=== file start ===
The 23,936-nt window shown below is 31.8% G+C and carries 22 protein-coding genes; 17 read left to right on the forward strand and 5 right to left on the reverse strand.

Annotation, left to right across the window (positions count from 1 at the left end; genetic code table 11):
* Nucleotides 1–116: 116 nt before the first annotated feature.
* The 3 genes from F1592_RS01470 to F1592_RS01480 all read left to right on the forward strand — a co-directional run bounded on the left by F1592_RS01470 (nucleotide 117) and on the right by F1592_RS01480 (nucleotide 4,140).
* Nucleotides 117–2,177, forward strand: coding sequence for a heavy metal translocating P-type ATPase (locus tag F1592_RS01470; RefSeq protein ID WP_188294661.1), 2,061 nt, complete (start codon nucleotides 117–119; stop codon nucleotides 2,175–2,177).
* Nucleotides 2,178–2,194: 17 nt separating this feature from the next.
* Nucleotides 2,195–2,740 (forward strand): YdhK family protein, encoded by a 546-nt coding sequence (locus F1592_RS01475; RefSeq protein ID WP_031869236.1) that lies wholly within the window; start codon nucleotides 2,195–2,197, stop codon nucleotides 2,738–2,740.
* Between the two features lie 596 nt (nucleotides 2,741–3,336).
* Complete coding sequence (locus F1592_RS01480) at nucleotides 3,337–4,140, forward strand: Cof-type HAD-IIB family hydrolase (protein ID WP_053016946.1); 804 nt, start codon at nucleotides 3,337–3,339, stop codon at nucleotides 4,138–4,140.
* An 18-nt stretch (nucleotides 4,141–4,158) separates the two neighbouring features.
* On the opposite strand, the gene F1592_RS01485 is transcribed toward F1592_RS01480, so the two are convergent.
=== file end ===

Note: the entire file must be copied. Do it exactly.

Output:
The 23,936-nt window shown below is 31.8% G+C and carries 22 protein-coding genes; 17 read left to right on the forward strand and 5 right to left on the reverse strand.

Annotation, left to right across the window (positions count from 1 at the left end; genetic code table 11):
* Nucleotides 1–116: 116 nt before the first annotated feature.
* The 3 genes from F1592_RS01470 to F1592_RS01480 all read left to right on the forward strand — a co-directional run bounded on the left by F1592_RS01470 (nucleotide 117) and on the right by F1592_RS01480 (nucleotide 4,140).
* Nucleotides 117–2,177, forward strand: coding sequence for a heavy metal translocating P-type ATPase (locus tag F1592_RS01470; RefSeq protein ID WP_188294661.1), 2,061 nt, complete (start codon nucleotides 117–119; stop codon nucleotides 2,175–2,177).
* Nucleotides 2,178–2,194: 17 nt separating this feature from the next.
* Nucleotides 2,195–2,740 (forward strand): YdhK family protein, encoded by a 546-nt coding sequence (locus F1592_RS01475; RefSeq protein ID WP_031869236.1) that lies wholly within the window; start codon nucleotides 2,195–2,197, stop codon nucleotides 2,738–2,740.
* Between the two features lie 596 nt (nucleotides 2,741–3,336).
* Complete coding sequence (locus F1592_RS01480) at nucleotides 3,337–4,140, forward strand: Cof-type HAD-IIB family hydrolase (protein ID WP_053016946.1); 804 nt, start codon at nucleotides 3,337–3,339, stop codon at nucleotides 4,138–4,140.
* An 18-nt stretch (nucleotides 4,141–4,158) separates the two neighbouring features.
* On the opposite strand, the gene F1592_RS01485 is transcribed toward F1592_RS01480, so the two are convergent.